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This blog was featured on 01/03/2019
Karen M. McManus Talks Writer Friendships and Second Book Syndrome
Contributor
Written by
She Writes
January 2019
Contributor
Written by
She Writes
January 2019

Karen M. McManus burst onto the YA scene in 2017 with her bestselling debut novel, One of Us is Lying, which is currently being adapted for television by E!. Now, with her latest novel soon to be released, she's in the spotlight as fans anxiously await Two Can Keep a Secret. Here, she shares about her process and her struggle with “Second Book Syndrome,” and offers advice for aspiring writers.

What Readers Can Expect

Two Can Keep a Secret takes place in a small town with a dark past, where history threatens to repeat itself.

“I wanted to create a very layered, twisty story with this book,” says Mc Manus. “There’s one big mystery – what’s happening to the girls of Echo Ridge? – but also lots of smaller, more personal mysteries that characters need to unravel before they can understand their town’s secrets, and their own family histories.”

On Advice for Struggling Writers

Like many successful authors, McManus relies on peer support throughout her writing process – a great reminder about the value of an encouraging community.

“Find writer friends at the same stage of the publication journey as you, and exchange work with them. My work improved so much by both giving and receiving thoughtful critique. Plus, writing can be very solitary, and it’s nice to have friends.”

“Publishing a book is hard at any age, but it’s also possible at any age,” she continues. “You’re never too young, or too old, to pursue the dream of being an author.”

On Second Book Syndrome

With the fast-approaching release of her second book in mid-January and a sequel to One of Us is Lying slated for early 2020, McManus is feeling the pressure.

“Second books are notoriously hard for lots of reasons: first time writing under contract, first time writing to a deadline, lots of new voices (editor, agent, reviewers, readers) in your head,” she confides. “I wrote two drafts of Two Can Keep a Secret that I absolutely hated until I took a step back and reminded myself of the story I wanted to tell. Then it flowed, and I couldn’t be happier with how it turned out. But ‘Second Book Syndrome’ is real.”

These excerpts were originally published on Sarah’s Scoop. Read the full interview here.

On Her Publishing Journey

McManus connected with other writers on social media – mainly Twitter – and sharpened her skills through feedback and critiques. From there, she did her homework and found that persistence pays off.

“I think what helped me along the way was connecting with other writers through social media. I started exchanging and giving feedback and recognizing where I needed to improve. I learned about the business and how to get an agent. I only sent a handful of queries. Luckily, my dream agent, Rosemary Stimola, requested quickly. She offered quickly, too. I had queried two other novels with no success, so it took a while to get to that book, but things went quickly for that book. We revised a little bit; no substantial changes. The book went on submission and sold in a couple of weeks.”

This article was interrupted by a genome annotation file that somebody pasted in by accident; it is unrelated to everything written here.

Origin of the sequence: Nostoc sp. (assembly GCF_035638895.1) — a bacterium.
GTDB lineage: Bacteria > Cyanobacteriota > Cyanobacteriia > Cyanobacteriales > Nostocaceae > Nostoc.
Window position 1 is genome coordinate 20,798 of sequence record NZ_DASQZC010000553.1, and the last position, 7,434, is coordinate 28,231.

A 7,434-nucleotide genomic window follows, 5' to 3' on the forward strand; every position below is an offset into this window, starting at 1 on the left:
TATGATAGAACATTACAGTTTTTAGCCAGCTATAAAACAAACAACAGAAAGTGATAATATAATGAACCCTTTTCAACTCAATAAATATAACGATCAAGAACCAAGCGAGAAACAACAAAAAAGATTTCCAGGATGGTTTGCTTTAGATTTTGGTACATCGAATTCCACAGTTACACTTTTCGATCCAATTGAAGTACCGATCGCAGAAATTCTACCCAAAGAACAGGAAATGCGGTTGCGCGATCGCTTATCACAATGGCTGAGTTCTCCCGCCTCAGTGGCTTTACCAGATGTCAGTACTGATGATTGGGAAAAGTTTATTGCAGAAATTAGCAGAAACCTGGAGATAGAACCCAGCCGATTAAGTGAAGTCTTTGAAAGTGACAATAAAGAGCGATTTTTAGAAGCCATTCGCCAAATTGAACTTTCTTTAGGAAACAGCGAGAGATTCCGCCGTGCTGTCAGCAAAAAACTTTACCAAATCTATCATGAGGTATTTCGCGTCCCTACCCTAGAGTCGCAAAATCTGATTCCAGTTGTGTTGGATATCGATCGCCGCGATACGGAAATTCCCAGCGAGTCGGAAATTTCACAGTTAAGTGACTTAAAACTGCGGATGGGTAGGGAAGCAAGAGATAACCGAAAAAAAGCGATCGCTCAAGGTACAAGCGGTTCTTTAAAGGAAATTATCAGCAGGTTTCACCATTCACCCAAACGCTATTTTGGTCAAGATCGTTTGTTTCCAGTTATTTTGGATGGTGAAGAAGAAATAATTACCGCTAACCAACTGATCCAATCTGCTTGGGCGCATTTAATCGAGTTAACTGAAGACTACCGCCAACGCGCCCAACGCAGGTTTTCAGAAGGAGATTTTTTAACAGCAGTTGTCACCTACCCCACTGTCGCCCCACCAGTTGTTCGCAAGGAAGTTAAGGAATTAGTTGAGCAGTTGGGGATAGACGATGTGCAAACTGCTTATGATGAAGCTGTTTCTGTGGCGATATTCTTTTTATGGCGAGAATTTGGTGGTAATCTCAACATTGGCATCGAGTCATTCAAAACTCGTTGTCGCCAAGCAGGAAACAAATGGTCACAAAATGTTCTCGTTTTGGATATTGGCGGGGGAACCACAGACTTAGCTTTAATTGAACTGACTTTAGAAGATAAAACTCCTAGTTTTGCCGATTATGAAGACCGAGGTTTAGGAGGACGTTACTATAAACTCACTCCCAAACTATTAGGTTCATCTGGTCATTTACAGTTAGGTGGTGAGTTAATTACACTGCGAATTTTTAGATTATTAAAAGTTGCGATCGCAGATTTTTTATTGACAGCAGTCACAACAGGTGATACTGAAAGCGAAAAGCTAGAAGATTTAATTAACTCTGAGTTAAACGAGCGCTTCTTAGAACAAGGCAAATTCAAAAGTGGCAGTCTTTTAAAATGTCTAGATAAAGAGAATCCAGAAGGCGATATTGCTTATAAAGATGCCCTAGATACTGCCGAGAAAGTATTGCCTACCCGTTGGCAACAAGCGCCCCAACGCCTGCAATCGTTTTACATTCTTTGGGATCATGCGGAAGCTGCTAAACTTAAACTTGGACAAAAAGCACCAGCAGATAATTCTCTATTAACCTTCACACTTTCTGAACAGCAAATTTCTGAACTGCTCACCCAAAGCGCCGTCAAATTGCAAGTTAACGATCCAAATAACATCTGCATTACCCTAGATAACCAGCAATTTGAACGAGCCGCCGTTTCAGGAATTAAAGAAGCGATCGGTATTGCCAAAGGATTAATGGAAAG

Throughout her publishing process, she encountered several learning opportunities and came to understand more about her own strengths and weaknesses.

“From a craft perspective, I learned that I was great at characters and dialogue, but I needed to think hard about plot. My early stories would teeter out in the middle or go in strange directions. I learned I had to outline more and plan more ahead of time. Then, it was just understanding publishing as a business. Understanding how agents work, how agents approach editors, and how it takes a long time from your book deal to seeing your book on shelves.”

On Rejection

Like most writers, McManus dealt with her share of rejection along the way. How did she cope? With the help of writer friends, she told Reader’s Digest.

“You commiserate, complain, wonder, ‘Will this ever happen for me?’ You lift one another’s spirits, and you keep going,” she says. “You have to love writing and love the process of putting a story on paper, or you couldn’t possibly cope with the process of finding an agent and getting published.”

These excerpts were originally published on Reader’s Digest. Read the full interview here.

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Comments
  • This interview is encouraging, informative and inspiring. Also, congratulations on "One of Us is Lying" to be televised. Thanks for sharing.